A. There is a Federal Business Immigration program and various PNP Business
Q. What Federal immigration options are there for a businessperson?
A. There are three different Federal Business Immigration Program options:
Investor; Entrepreneur and Self-Employed. Investor is for high net worth
individuals ($800,000) able to invest a substantial amount ($400,000)
in an investor fund with no active management required. Entrepreneur is
for a businessman with a medium net worth ($300,000), able to invest a
significant sum ($150,000) in a business and willing to be involved in
active management. Self-Employed is for athletes, artists and farmers
who can create their own job.
Q. What Provincial immigration options are there for a businessperson?
A. There are PNP Business Immigration Programs in British Columbia, Saskatchewan,
Manitoba, Newfoundland, Nova Scotia, New Brunswick, Prince Edward Island
and Yukon. Each province has different criteria. Most programs require
the applicant to have business experience, high net worth and be willing
to invest money in a new or current business in the province.
Q. What is the fastest way for a businessperson to immigrate to
A. Apply under the Federal or Quebec Investor Immigration Program.
Q. What can I do if my application fails?
A. You can appeal your rejected application. Depending on the type of
rejected application you appeal to either the Federal Court or the Immigration
and Refugee Board. There are strict time deadlines and complicated rules
for any type of appeal.
Q. Do I need a lawyer like Brian Tsuji to assist me in preparing
my immigration application?
A. A lawyer like Brian Tsuji can be very useful in making your immigration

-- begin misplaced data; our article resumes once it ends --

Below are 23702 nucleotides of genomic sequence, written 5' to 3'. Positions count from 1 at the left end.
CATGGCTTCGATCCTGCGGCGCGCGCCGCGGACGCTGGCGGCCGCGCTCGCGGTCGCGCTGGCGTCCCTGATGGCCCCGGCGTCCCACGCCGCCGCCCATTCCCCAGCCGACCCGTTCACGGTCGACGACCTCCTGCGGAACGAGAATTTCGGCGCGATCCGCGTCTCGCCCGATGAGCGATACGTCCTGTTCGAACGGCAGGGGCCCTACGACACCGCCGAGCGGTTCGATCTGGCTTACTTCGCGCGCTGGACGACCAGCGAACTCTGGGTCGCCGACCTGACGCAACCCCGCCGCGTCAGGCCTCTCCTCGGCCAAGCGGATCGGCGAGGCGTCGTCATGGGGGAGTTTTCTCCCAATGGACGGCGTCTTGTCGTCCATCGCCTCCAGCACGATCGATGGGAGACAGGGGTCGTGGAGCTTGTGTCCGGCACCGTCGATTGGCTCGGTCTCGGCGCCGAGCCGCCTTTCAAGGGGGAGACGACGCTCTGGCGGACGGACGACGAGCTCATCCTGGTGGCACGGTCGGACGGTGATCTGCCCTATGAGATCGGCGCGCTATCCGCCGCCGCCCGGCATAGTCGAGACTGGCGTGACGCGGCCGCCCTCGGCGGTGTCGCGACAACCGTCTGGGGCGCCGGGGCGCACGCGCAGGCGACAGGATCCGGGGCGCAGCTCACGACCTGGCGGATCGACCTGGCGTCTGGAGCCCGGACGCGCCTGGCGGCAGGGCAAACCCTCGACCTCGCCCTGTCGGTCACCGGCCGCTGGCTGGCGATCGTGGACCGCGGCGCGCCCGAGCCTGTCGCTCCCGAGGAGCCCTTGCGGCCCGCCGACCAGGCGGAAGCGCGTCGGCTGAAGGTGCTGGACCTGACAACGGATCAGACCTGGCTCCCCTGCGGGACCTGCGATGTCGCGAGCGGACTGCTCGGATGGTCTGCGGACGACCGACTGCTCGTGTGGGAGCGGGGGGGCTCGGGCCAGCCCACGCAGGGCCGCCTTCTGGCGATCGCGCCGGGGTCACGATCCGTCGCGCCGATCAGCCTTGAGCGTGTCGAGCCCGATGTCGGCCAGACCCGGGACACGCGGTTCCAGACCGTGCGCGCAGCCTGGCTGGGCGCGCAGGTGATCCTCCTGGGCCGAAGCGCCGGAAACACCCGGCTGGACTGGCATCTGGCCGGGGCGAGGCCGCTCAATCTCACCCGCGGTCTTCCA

application advance faster, smoother and greatly increase your chance
of success. It is important you provide the proper documentation required
to prove any fact you claim. It is important you provide a strong written
argument that effectively summarizes the strongest parts of your case
and provides a good explanation for the weakest parts of your case. A
good lawyer like Brian Tsuji can do this for you. As well a good lawyer
like Brian Tsuji can follow up with your application after it is submitted.
He can inform you of any changes in the law and additional documents and
information that should be submitted.
Q. Why should I hire Brian Tsuji?
A. Brian Tsuji has over twenty years of experience as an immigration and
business lawyer. Brian Tsuji has succeeded in almost all of his cases.
He has been very successful. He is hard working, responsive, practical
and skilled. Brian Tsuji is an Executive Member Canadian Bar Association National
Executive Immigration Section and Past Chairman Canadian Bar Association
British Columbia Immigration Section and the Gavel Award Winner as the
Outstanding Student in his graduating class of Queen's University Law
School. Brian Tsuji speaks Japanese. Japanese, Korean, Chinese and Philippine and English languages are available in Brian Tsuji's office.
Q. How can I determine if I can succeed in my immigration application?
A. Fill out the Tsuji Website Immigration Questionnaire. We will provide
you with a free assessment. We will thoroughly assess your application
and contact you.
Q. If I decide to hire you how will you charge me?
A. I can charge you either on an hourly fee basis or by giving you a package
Q. How can I pay you if I live in a different country?
A. We are capable of accepting payment by Visa, Mastercard, American Express
and JCB charge cards. We can also be paid by inter bank wire transfer,
bank draft, money order, certified cheque and traveller's cheque.
Brian Edward Tadayoshi Tsuji
Canadian Immigration Lawyer
2800 Park Place
666 Burrard Street
Vancouver, British Columbia, Canada, V6C 2Z7
Tel:(604) 643-6496 Fax:(604) 605-3596